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    ABSTRACT: We have recently described the N-terminal RAS association domain family of genes, RASSF7-10. Previously, we cloned the N-terminal RASSF10 gene and demonstrated frequent methylation of the associated 5'-CpG island in acute lymphoblastic leukemia. To characterize RASSF10 gene expression, we demonstrate that in developing Xenopus embryos, RASSF10 shows a very striking pattern in the rhombencephalon (hind brain). It is also expressed in other parts of the brain and other organs. Due to the well-defined expression pattern in the brain of Xenopus embryos, we analyzed the methylation status of the RASSF10-associated 5'-CpG island in astrocytic gliomas. RASSF10 was frequently methylated in WHO grade II-III astrocytomas and WHO grade IV primary glioblastomas (67.5%), but was unmethylated in grade I astrocytomas and in DNA from age matched control brain samples. RASSF10 gene expression both at the mRNA and protein levels could be switched back on in methylated glioma cell lines after treatment with 5-aza-2'-deoxycytidine. In secondary glioblastomas (sGBM), RASSF10 methylation was an independent prognostic factor associated with worst progression-free survival and overall survival and occurred at an early stage in their development. In cell culture experiments, overexpression of RASSF10 mediated a reduction in the colony forming ability of two RASSF10-methylated glioma cell lines. Conversely, RNAi-mediated knockdown of RASSF10-stimulated anchorage-independent growth of U87 glioma cells, increased their viability and caused an increase in the cells' proliferative ability. We generated and characterized a RASSF10-specific antibody and demonstrated for the first time that RASSF10 subcellular localization is cell-cycle dependent with RASSF10 colocalizing to centrosomes and associated microtubules during mitosis. This is the first report demonstrating that RASSF10 can act as a tumor suppressor gene and is frequently methylated in gliomas and can potentially be developed into a prognostic marker for sGBM.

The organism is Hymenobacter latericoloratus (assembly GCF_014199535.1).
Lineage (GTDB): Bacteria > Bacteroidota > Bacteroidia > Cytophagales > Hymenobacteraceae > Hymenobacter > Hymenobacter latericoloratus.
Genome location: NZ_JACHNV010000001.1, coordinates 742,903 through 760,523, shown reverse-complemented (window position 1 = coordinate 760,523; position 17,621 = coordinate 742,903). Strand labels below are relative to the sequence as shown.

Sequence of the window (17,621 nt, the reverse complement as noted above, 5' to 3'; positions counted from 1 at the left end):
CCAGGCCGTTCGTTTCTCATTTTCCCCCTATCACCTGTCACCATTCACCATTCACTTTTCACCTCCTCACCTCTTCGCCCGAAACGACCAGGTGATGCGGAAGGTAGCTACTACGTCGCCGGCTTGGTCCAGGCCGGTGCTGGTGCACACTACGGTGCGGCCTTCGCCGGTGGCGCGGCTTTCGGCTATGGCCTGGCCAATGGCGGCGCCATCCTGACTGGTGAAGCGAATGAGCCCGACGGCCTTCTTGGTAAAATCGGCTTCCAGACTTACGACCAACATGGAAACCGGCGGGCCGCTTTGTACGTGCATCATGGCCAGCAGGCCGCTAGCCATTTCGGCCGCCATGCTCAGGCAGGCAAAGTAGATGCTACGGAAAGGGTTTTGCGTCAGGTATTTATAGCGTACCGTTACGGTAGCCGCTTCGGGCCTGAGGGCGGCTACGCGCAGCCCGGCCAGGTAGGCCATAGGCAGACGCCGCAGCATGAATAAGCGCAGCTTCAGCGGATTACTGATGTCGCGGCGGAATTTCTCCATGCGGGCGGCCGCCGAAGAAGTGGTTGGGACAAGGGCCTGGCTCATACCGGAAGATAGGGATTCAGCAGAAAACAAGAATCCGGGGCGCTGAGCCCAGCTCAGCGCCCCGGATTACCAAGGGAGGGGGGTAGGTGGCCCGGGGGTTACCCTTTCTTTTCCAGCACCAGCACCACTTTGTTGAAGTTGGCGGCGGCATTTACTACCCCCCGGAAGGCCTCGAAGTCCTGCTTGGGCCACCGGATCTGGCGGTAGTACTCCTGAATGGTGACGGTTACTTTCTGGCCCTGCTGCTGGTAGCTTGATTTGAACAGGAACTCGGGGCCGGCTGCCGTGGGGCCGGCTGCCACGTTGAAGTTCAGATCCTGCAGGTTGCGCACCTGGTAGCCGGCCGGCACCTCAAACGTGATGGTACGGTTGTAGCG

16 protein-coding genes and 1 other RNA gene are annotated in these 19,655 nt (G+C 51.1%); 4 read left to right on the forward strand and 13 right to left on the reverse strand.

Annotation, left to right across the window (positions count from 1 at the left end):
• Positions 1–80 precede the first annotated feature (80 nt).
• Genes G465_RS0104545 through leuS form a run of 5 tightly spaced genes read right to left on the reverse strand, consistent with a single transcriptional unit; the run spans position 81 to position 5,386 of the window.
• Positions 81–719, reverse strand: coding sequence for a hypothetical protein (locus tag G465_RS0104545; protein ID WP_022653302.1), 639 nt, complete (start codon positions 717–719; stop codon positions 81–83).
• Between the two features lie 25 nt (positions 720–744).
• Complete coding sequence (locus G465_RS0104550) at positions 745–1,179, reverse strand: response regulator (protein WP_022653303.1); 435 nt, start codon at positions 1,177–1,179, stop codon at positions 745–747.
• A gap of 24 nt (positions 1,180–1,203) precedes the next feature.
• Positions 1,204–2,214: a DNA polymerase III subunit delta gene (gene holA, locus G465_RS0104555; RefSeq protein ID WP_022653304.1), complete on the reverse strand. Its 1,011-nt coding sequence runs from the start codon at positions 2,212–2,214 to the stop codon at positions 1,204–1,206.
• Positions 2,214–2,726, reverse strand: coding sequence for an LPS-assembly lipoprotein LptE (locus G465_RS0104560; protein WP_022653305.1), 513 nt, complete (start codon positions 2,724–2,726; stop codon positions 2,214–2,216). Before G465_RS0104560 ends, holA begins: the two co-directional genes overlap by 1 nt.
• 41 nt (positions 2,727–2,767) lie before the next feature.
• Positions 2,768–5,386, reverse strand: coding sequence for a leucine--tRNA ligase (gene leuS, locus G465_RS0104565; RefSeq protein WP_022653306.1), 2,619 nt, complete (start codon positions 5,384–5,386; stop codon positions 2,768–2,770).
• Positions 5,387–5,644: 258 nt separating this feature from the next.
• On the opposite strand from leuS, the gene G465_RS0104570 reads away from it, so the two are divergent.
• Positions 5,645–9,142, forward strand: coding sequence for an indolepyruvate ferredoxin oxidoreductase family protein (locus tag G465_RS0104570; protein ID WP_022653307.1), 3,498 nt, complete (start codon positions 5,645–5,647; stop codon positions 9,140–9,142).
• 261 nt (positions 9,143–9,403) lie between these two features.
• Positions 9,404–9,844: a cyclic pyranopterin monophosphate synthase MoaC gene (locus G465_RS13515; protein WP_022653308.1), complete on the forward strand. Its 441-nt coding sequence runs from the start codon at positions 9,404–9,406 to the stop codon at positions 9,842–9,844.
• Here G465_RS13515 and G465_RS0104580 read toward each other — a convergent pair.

Oncogene 10/2010; 30(8):978-89. · 8.56 Impact Factor